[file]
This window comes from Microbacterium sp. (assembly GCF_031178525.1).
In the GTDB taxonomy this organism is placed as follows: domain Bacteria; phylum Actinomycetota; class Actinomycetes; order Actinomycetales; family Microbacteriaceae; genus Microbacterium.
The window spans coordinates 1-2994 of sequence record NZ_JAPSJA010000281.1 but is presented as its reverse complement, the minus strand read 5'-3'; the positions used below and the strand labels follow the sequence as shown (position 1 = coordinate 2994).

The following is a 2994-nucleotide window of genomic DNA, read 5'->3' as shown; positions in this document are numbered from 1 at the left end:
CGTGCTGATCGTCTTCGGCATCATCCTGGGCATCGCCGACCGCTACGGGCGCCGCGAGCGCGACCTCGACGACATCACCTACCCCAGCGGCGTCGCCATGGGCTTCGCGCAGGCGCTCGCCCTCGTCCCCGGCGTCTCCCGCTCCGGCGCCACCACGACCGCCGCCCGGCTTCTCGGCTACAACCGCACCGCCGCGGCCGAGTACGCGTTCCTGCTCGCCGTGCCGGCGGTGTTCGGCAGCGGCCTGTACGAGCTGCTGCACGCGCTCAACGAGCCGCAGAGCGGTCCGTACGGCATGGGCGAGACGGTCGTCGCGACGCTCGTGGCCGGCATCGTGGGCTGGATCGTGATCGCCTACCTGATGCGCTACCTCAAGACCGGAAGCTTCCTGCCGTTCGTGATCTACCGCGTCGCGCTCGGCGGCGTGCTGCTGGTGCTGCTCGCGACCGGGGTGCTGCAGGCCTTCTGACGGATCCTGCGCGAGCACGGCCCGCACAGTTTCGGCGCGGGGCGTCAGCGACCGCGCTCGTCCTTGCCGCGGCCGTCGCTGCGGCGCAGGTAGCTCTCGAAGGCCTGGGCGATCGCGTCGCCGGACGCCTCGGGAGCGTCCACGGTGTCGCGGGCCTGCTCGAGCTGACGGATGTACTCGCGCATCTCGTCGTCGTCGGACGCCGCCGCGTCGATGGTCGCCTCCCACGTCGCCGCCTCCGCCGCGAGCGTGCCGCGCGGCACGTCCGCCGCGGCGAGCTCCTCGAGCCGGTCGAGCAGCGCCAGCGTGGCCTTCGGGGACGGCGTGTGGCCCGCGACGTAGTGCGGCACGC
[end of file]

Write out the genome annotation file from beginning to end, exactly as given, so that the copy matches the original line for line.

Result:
This window comes from Microbacterium sp. (assembly GCF_031178525.1).
In the GTDB taxonomy this organism is placed as follows: domain Bacteria; phylum Actinomycetota; class Actinomycetes; order Actinomycetales; family Microbacteriaceae; genus Microbacterium.
The window spans coordinates 1-2994 of sequence record NZ_JAPSJA010000281.1 but is presented as its reverse complement, the minus strand read 5'-3'; the positions used below and the strand labels follow the sequence as shown (position 1 = coordinate 2994).

The following is a 2994-nucleotide window of genomic DNA, read 5'->3' as shown; positions in this document are numbered from 1 at the left end:
CGTGCTGATCGTCTTCGGCATCATCCTGGGCATCGCCGACCGCTACGGGCGCCGCGAGCGCGACCTCGACGACATCACCTACCCCAGCGGCGTCGCCATGGGCTTCGCGCAGGCGCTCGCCCTCGTCCCCGGCGTCTCCCGCTCCGGCGCCACCACGACCGCCGCCCGGCTTCTCGGCTACAACCGCACCGCCGCGGCCGAGTACGCGTTCCTGCTCGCCGTGCCGGCGGTGTTCGGCAGCGGCCTGTACGAGCTGCTGCACGCGCTCAACGAGCCGCAGAGCGGTCCGTACGGCATGGGCGAGACGGTCGTCGCGACGCTCGTGGCCGGCATCGTGGGCTGGATCGTGATCGCCTACCTGATGCGCTACCTCAAGACCGGAAGCTTCCTGCCGTTCGTGATCTACCGCGTCGCGCTCGGCGGCGTGCTGCTGGTGCTGCTCGCGACCGGGGTGCTGCAGGCCTTCTGACGGATCCTGCGCGAGCACGGCCCGCACAGTTTCGGCGCGGGGCGTCAGCGACCGCGCTCGTCCTTGCCGCGGCCGTCGCTGCGGCGCAGGTAGCTCTCGAAGGCCTGGGCGATCGCGTCGCCGGACGCCTCGGGAGCGTCCACGGTGTCGCGGGCCTGCTCGAGCTGACGGATGTACTCGCGCATCTCGTCGTCGTCGGACGCCGCCGCGTCGATGGTCGCCTCCCACGTCGCCGCCTCCGCCGCGAGCGTGCCGCGCGGCACGTCCGCCGCGGCGAGCTCCTCGAGCCGGTCGAGCAGCGCCAGCGTGGCCTTCGGGGACGGCGTGTGGCCCGCGACGTAGTGCGGCACGC